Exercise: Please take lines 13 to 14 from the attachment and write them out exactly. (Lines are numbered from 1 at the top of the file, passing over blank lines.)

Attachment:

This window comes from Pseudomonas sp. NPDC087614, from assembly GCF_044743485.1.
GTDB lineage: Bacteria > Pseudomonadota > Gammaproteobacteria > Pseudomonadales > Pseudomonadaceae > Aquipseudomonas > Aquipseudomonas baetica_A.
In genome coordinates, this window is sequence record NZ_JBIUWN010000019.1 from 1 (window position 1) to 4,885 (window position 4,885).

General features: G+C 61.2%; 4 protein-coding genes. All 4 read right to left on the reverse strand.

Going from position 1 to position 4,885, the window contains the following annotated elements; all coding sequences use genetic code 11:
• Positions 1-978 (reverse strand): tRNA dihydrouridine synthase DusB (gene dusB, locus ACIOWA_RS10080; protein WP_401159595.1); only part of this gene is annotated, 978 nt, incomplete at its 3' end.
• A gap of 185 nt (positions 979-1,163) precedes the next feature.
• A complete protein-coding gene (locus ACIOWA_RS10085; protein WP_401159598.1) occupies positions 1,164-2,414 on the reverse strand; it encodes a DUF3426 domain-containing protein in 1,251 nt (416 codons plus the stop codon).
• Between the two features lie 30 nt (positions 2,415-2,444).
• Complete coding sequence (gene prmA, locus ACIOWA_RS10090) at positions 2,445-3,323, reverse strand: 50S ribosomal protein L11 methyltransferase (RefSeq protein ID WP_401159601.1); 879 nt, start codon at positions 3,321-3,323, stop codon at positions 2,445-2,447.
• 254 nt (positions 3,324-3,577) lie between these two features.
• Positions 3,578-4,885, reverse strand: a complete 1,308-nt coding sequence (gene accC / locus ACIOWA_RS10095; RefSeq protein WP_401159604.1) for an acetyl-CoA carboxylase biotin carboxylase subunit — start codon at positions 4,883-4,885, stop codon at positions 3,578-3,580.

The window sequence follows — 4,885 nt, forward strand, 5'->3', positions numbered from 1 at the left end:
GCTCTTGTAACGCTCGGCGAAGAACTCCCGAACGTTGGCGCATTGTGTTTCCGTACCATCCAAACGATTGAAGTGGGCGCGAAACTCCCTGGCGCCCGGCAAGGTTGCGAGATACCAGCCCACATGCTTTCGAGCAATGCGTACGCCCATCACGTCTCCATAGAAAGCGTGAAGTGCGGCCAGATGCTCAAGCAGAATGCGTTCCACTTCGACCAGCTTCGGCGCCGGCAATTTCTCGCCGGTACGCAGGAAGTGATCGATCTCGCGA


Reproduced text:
The window sequence follows — 4,885 nt, forward strand, 5'->3', positions numbered from 1 at the left end:
GCTCTTGTAACGCTCGGCGAAGAACTCCCGAACGTTGGCGCATTGTGTTTCCGTACCATCCAAACGATTGAAGTGGGCGCGAAACTCCCTGGCGCCCGGCAAGGTTGCGAGATACCAGCCCACATGCTTTCGAGCAATGCGTACGCCCATCACGTCTCCATAGAAAGCGTGAAGTGCGGCCAGATGCTCAAGCAGAATGCGTTCCACTTCGACCAGCTTCGGCGCCGGCAATTTCTCGCCGGTACGCAGGAAGTGATCGATCTCGCGA